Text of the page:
Internships are great first footsteps in the industry, after have been sitting to class, exams, student projects.
Even if teachers tried to explain you the basics of corporate life (which is by the way, an 'How to live in society' like), you are feared by the unknown, as you have probably never been into those kind of strange places named opened space.
I graduated last year (2019) from an engineering school, after spent my two internships in a startup from South of France. Since, I've worked for few clients, and I have now the fresh experience in mind to tell you, students, how to rock an internship, and what to expect from this world.
Nothing comes without motivation. You are the only one who could make knowledge flowing into your head. Nobody can do it for you. You, and only you, have the responsibilities for your progression, whether at school, work and even in life. So the first question you have to ask to yourself is :
Do I really want to step up ?
If the answer is no, you can close this tab, and let your boss using your time to do boring stuff.
If the answer is yes, get prepared to overcome your own abilities, and be boosted by positive energy! You don't 'solve problems', you come with solutions. You don't fail, you're learning. You don't 'ask for help', you need experience, knowledge, you're no more a student, you're an engineer.
Have you ever wonder what it feels like to build a tool people actually use ? You should be excited by this idea :
Somebody out there, will get to his device, open a new tab, write something in Google, get redirected to an interface, and start using features you implemented. You have to feel the enjoyment of the user, to be in his head, at every moment of his passage through your tool. You should ask yourself : Why does he clicks on this button ? How many steps does it requires to do this action ? Is it a pain to achieve that ?
You won't always be guided by an UX/UI design team who answer these questions before, sometimes, you will have to take a step back of what you're doing, and think about it.
How I'm supposed to anticipate the user behaviour ?
OK, I see you want some concrete actions to do, first day.
On your first day, be on time, and let your tutor guide you. You may receive a professional computer, or any stuff required to your job. If you don't already know the job they gave to you, they will finally talk about it. Be aware, this is the moment you have to be really focus. Capture any details. And, please,
WITH A PEN.
Write down the five W :
Every person or entities around the project. From users to developers, subcontractors, project manager, VCs...
Is that a web application ? A software ? A plugin ? A bread toaster ? Which technologies are required ?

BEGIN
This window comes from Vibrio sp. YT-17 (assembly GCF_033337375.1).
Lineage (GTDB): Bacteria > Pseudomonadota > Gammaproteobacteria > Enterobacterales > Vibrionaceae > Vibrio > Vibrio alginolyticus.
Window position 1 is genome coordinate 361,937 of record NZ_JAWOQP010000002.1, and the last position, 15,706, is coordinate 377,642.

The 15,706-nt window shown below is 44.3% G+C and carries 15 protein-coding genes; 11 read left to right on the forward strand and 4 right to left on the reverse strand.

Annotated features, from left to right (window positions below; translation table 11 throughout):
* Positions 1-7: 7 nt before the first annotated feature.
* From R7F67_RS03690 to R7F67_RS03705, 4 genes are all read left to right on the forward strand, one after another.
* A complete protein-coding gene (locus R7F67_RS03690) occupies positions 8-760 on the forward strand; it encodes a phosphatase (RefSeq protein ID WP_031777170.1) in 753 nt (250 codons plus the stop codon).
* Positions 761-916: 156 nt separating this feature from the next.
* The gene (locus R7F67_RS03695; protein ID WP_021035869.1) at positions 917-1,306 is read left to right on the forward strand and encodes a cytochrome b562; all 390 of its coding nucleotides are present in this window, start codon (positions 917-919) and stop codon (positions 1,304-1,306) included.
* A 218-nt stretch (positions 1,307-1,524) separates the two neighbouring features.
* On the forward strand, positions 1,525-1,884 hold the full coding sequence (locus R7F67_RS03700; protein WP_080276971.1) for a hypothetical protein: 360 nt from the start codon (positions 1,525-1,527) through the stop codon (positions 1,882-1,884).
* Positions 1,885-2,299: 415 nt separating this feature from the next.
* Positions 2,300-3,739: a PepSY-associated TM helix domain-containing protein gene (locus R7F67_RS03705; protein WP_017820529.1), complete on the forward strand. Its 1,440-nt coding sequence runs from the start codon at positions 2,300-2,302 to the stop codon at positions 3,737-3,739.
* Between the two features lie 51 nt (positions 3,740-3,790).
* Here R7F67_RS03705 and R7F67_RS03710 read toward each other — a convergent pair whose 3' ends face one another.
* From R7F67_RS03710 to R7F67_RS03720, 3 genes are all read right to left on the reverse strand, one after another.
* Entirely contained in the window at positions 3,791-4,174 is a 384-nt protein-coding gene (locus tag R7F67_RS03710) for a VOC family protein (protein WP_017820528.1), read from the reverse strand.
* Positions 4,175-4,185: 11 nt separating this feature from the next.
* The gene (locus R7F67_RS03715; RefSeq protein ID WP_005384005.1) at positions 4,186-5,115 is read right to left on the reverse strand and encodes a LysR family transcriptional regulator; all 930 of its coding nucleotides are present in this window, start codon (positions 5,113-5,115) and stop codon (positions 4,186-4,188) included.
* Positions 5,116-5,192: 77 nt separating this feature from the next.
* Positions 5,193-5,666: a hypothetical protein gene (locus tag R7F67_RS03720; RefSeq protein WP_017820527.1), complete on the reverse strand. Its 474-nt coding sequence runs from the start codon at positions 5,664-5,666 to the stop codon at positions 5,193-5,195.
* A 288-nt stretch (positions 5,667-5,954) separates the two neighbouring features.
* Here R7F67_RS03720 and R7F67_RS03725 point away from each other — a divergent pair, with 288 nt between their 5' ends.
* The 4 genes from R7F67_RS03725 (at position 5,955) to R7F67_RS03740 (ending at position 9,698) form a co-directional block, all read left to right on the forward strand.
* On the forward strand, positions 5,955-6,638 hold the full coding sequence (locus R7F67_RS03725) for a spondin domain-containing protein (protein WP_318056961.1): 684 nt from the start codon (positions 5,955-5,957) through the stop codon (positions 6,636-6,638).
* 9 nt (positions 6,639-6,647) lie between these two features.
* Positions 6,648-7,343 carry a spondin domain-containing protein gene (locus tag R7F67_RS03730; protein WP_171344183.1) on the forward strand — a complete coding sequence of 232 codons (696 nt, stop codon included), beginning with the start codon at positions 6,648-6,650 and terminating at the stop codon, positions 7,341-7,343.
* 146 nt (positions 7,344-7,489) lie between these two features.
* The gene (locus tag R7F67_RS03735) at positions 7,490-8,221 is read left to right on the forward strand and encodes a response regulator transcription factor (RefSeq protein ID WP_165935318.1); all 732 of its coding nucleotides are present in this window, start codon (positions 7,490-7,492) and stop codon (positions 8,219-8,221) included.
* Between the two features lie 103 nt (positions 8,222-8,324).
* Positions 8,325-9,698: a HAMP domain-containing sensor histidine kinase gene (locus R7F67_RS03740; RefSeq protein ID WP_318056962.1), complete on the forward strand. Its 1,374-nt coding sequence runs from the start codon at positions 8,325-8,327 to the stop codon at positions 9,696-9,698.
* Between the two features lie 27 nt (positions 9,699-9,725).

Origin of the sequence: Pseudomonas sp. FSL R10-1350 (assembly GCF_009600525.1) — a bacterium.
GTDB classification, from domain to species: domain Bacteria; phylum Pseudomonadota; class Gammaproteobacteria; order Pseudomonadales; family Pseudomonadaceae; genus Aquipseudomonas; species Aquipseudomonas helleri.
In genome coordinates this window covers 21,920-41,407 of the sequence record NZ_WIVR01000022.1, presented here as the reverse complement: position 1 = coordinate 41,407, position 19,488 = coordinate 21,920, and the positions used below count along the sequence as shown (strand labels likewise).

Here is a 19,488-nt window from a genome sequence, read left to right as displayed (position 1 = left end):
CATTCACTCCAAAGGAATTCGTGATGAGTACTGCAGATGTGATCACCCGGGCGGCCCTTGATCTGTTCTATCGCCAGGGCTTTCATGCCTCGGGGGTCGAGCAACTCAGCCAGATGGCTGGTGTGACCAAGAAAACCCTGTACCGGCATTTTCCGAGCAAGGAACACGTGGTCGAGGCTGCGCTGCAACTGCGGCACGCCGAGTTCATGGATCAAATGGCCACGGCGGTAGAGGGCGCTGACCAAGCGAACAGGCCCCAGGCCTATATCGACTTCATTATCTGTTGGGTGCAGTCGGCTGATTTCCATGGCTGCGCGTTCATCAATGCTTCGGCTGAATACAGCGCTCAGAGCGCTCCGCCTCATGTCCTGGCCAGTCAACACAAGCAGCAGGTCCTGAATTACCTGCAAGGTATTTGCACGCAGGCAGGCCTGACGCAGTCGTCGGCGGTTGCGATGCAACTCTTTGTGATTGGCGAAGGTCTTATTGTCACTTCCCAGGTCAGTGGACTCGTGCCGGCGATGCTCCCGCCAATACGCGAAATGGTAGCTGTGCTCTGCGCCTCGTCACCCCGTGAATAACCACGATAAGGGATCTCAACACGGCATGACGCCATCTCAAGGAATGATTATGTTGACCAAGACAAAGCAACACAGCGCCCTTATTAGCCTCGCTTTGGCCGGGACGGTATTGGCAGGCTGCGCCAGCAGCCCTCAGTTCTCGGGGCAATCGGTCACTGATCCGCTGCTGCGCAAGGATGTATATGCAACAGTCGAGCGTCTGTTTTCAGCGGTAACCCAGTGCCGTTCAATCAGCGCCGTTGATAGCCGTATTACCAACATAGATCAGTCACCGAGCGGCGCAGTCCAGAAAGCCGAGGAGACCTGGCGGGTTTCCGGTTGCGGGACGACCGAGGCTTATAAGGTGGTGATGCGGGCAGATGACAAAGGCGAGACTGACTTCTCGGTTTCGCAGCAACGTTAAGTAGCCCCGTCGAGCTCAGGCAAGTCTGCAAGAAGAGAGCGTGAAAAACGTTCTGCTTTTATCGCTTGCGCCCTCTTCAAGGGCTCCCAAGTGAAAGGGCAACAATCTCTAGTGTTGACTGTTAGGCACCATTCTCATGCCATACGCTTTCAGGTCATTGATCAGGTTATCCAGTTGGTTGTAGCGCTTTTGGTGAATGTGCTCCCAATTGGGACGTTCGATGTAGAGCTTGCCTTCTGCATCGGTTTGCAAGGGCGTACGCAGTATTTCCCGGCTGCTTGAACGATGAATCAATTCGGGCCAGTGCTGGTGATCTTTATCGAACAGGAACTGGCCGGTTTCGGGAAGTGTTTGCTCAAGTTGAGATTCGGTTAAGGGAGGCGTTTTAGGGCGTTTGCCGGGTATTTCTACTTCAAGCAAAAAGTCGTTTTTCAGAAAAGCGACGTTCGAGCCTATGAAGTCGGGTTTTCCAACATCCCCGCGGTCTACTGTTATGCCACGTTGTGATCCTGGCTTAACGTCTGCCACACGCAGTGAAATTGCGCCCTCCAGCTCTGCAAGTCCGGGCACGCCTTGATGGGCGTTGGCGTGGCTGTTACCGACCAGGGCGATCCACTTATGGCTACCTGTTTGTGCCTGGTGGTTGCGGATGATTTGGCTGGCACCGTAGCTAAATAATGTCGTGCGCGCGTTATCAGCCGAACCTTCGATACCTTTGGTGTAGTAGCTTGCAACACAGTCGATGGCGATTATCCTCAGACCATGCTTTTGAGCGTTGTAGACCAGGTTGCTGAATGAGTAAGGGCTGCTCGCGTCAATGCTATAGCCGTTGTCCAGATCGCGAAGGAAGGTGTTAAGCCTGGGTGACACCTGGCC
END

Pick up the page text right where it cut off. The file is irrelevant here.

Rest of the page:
Think about context here, and what it implies to your tool. At home (Understand probably peaceful environment) ? At a restaurant (No computer then, think mobile, lightness, smooth) ? At a party (Fun, network, jokes...) ? At work (performance, resilience, speed...) ?
Time is important, you can easily measure the scope size by the time planned to work on it. Years projects are mostly to become business software, whereas 1-2 months might be just a quick use tool, implemented over another software (like a plugin).
This is where you have to know every details. Why ? Why do anybody need this tool ? Why will they choose this over that ?
Once you are able to answer those questions, it's time to open yourself to your new environment. I hope your manager will present to you the team, their job, they are your main assets during this journey.
What about me ?
You don't know yet what you have to do ? Ask your manager ! You need access to code repository ? Ask your lead developer ! You are hungry ? Why didn't you eat this morning ?
Don't expect your internship mission to be 'Land this rocket on the Moon'. First, because you're not at NASA (And if you are, why are you even reading this ?) and second, because your company knows you're just a student. They don't want you to be a senior developer, they want you to dive into their process, and shape your mind for their needs. If you provide a good value, they'll give you a job, because they don't want raising talents for their concurrents.
In this context, there's 2 possibilities :
You applied to a startup, and they'll probably give you some small responsibilities, so they can scale over you. Not a bad thing if you're a hard worker, and like learning things by yourself. You may be ending your period being an essential piece of the system. As startups needs to grow fast, with few incomes, don't expect a big salary.